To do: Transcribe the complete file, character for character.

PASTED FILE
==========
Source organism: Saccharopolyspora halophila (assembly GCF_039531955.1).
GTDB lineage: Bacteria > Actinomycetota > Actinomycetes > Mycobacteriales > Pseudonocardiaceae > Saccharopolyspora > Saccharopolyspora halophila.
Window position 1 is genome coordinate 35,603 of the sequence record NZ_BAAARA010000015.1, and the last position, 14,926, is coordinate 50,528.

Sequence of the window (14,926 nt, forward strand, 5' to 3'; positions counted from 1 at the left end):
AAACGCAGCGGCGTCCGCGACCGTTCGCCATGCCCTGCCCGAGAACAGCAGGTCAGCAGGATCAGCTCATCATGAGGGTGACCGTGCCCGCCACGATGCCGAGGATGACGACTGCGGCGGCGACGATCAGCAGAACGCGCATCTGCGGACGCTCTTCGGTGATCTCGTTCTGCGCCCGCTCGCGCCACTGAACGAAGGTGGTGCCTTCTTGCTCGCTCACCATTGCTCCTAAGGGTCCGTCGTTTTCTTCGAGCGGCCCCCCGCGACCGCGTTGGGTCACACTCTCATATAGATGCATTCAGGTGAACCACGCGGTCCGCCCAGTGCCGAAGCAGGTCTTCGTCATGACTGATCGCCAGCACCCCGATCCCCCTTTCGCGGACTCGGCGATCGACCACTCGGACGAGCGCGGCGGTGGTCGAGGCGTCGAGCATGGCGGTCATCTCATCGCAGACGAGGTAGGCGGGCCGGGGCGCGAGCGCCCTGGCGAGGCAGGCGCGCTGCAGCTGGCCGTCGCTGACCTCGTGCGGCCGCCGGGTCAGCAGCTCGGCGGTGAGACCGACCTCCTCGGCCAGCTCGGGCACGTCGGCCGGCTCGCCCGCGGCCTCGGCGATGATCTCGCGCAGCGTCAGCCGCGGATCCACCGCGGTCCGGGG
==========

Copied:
Source organism: Saccharopolyspora halophila (assembly GCF_039531955.1).
GTDB lineage: Bacteria > Actinomycetota > Actinomycetes > Mycobacteriales > Pseudonocardiaceae > Saccharopolyspora > Saccharopolyspora halophila.
Window position 1 is genome coordinate 35,603 of the sequence record NZ_BAAARA010000015.1, and the last position, 14,926, is coordinate 50,528.

Sequence of the window (14,926 nt, forward strand, 5' to 3'; positions counted from 1 at the left end):
AAACGCAGCGGCGTCCGCGACCGTTCGCCATGCCCTGCCCGAGAACAGCAGGTCAGCAGGATCAGCTCATCATGAGGGTGACCGTGCCCGCCACGATGCCGAGGATGACGACTGCGGCGGCGACGATCAGCAGAACGCGCATCTGCGGACGCTCTTCGGTGATCTCGTTCTGCGCCCGCTCGCGCCACTGAACGAAGGTGGTGCCTTCTTGCTCGCTCACCATTGCTCCTAAGGGTCCGTCGTTTTCTTCGAGCGGCCCCCCGCGACCGCGTTGGGTCACACTCTCATATAGATGCATTCAGGTGAACCACGCGGTCCGCCCAGTGCCGAAGCAGGTCTTCGTCATGACTGATCGCCAGCACCCCGATCCCCCTTTCGCGGACTCGGCGATCGACCACTCGGACGAGCGCGGCGGTGGTCGAGGCGTCGAGCATGGCGGTCATCTCATCGCAGACGAGGTAGGCGGGCCGGGGCGCGAGCGCCCTGGCGAGGCAGGCGCGCTGCAGCTGGCCGTCGCTGACCTCGTGCGGCCGCCGGGTCAGCAGCTCGGCGGTGAGACCGACCTCCTCGGCCAGCTCGGGCACGTCGGCCGGCTCGCCCGCGGCCTCGGCGATGATCTCGCGCAGCGTCAGCCGCGGATCCACCGCGGTCCGGGG